Panel Presses Obama on Religious Freedom

By Michelle Boorstein A government panel created to press the White House on international religious freedom violations says in a … Continued

By Michelle Boorstein

A government panel created to press the White House on international religious freedom violations says in a new report that the Obama Administration needs to do a lot more in other countries including Pakistan, Nigeria, China and Turkey.

The report issued Friday by the U.S. Commission on International Religious Freedom noted that the administration’s new strategy for Afghanistan and Pakistan has no reference to human rights, and that Secretary of State Hillary Clinton seemed to make the subject a low priority with China and Egypt during her recent visits there.

The report, which has come out every year for a decade, added one country to its list of most egregious violators – Nigeria. It said that government has ignored intense Muslim-Christian violence that has left thousands dead.

The eight countries labeled “of particular concern” were: Burma, China, Eritrea, Iran, Iraq, Nigeria, North Korea, Pakistan, Saudi Arabia, Sudan, Turkmenistan, Uzbekistan and Vietnam.

The commission also puts on a watch list (a slightly lower category of concern) 11 other nations: Afghanistan, Belarus, Cuba, Egypt, Indonesia, Laos, Russia, Somalia, Tajikistan, Turkey and Venezuela. The final six are new additions to the list.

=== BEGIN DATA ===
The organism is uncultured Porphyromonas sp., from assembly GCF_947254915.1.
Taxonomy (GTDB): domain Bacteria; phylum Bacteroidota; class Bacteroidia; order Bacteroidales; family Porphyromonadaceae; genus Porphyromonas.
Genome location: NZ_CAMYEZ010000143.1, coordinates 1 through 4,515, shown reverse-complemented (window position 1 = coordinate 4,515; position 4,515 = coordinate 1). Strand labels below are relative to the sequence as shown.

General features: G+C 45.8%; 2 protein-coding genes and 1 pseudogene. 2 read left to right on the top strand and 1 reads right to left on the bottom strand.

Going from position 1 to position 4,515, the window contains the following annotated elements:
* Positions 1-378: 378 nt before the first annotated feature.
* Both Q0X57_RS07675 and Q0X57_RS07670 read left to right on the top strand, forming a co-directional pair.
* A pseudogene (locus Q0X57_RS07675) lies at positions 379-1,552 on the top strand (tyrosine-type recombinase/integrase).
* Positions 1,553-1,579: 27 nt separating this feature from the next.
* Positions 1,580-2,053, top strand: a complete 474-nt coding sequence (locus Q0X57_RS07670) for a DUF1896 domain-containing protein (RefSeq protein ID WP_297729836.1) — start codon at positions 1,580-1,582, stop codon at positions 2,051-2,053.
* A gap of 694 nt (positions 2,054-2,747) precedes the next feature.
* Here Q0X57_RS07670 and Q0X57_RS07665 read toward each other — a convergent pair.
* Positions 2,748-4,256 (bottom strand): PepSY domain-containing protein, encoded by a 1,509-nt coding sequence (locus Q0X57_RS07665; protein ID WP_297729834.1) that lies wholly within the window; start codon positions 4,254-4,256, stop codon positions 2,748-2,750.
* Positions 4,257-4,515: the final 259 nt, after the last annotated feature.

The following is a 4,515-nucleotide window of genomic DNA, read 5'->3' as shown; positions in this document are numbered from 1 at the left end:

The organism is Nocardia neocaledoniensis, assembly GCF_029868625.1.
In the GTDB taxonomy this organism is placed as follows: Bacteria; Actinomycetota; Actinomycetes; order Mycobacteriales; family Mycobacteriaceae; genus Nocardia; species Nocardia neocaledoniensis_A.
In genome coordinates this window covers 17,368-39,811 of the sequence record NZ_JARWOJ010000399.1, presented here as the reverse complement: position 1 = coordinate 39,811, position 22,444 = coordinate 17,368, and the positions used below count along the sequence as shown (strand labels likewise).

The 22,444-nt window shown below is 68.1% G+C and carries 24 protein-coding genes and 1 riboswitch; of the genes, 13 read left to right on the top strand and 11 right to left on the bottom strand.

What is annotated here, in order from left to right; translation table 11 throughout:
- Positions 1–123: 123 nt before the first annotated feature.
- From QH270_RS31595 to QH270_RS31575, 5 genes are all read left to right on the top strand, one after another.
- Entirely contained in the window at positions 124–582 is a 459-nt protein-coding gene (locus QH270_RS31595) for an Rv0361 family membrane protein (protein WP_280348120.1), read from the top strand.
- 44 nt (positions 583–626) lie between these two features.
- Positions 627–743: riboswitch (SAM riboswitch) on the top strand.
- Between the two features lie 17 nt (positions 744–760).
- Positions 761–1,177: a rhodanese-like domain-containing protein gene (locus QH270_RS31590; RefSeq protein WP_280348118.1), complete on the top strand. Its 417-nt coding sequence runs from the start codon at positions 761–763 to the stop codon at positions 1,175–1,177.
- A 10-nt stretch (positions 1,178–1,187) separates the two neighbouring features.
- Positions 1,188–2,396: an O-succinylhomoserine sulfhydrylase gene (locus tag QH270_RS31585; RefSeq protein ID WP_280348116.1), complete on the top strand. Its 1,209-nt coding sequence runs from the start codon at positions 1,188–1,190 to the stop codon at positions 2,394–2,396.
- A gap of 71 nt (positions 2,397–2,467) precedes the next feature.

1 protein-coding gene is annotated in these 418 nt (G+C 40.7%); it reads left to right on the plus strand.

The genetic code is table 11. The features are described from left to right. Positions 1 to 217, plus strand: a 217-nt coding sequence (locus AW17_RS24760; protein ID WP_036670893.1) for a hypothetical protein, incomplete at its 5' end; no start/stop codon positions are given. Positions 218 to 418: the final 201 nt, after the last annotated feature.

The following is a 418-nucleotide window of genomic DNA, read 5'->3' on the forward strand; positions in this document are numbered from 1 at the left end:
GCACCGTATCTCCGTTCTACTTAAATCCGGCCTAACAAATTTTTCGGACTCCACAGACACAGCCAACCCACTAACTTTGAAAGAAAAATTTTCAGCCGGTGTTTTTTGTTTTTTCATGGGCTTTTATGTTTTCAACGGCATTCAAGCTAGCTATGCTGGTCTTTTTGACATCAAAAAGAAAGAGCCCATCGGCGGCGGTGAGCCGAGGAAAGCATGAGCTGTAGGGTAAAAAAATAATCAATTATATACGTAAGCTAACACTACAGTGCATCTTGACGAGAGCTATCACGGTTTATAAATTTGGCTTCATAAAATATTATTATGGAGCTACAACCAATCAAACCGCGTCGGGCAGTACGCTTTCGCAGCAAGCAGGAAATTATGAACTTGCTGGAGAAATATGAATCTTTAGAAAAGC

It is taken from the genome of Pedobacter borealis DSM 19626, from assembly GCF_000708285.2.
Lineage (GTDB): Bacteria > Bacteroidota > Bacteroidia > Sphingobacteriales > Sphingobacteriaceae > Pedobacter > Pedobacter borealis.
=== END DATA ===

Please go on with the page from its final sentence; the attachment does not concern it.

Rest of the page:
The report said the U.S. government “generally” (not just under Obama) has refused to act on the commission’s recommendations. Doing this “has provided little incentive” for countries on these lists to reduce or end egregious violations,” the group wrote.

U.S. Rep. Christopher Smith (R-N.J.), who was a player in getting the commission set up in 1998, said the report shows that the new State Department hasn’t prioritized religious freedom.

“We have seen the Obama State Department abandoning religious freedom, or at best de-emphasizing it. The U.S. cannot turn away from its leadership on these issues. Human rights should be a top priority in U.S. foreign policy, but the early signs are that the new administration will downgrade it,” he said.

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